Measuring sensory and pain thresholds by Semmes-Weinstein monofilaments in patients with leg ulcers: a pilot study
SourceJournal of Wound Care, 28, 10, (2019), pp. 647-655
Article / Letter to editor
Display more detailsDisplay less details
Journal of Wound Care
SubjectRadboudumc 18: Healthcare improvement science RIHS: Radboud Institute for Health Sciences; Radboudumc 4: lnfectious Diseases and Global Health RIHS: Radboud Institute for Health Sciences
OBJECTIVE: Pain is a common and disabling symptom in patients with leg ulcers. Clinical quantification of pain mostly depends on subjective pain reports, which do not reveal underlying mechanisms. The aim of this pilot study is to identify mechanisms underlying the pain in patients with leg ulcers by documenting alterations in pain processing using quantitative sensory testing. METHODS: In nine ulcer patients the mechanical sensory thresholds and the mechanical pain thresholds were determined by Semmes-Weinstein monofilaments (SWM) at three different sites: on the contralateral (unaffected) leg, on the skin of the affected leg 10cm from the ulcer margin, and on the affected leg, close (1-2cm) to the ulcer margin. Besides the mechanical sensory thresholds and mechanical pain thresholds, pain at the site of the ulcer, using an 11-point numeric rating scale (NRS), was documented. RESULTS: Mechanical sensory thresholds were increased in all subjects. Almost half (44%) of patients consistently showed allodynia at the unaffected site. The lowering of mechanical pain thresholds correlated with higher scores on the NRS. CONCLUSION: All patients showed diminished touch and/or protective sensation, which might have contributed to ulcer development via (partial) loss of protective function. The allodynia at the unaffected site suggests the presence of central sensitisation of pain processing.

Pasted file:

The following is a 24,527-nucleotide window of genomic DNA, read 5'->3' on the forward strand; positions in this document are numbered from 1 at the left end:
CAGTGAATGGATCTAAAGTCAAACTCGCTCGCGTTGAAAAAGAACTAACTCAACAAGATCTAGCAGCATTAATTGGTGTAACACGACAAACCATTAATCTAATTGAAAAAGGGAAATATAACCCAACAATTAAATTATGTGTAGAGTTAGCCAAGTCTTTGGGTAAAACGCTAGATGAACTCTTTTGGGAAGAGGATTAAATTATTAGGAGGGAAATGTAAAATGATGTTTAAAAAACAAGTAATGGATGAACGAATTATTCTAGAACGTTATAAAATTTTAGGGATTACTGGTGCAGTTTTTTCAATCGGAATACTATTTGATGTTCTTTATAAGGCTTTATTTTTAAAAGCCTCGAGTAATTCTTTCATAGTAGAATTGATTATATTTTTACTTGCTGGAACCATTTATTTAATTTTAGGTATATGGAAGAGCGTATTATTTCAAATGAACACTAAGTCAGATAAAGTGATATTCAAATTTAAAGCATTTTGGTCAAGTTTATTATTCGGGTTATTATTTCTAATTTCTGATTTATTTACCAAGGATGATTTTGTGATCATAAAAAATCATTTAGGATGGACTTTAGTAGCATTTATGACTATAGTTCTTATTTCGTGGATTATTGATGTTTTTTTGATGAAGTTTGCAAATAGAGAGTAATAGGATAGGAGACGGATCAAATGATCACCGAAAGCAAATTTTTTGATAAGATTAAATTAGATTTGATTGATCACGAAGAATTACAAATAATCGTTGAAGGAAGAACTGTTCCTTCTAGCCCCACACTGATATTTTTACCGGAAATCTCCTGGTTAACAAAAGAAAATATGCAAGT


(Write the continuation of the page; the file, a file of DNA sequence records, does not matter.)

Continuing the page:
Upload full text
Use your RU credentials (u/z-number and password) tolog in with SURFconextto upload a file for processing by the repository team.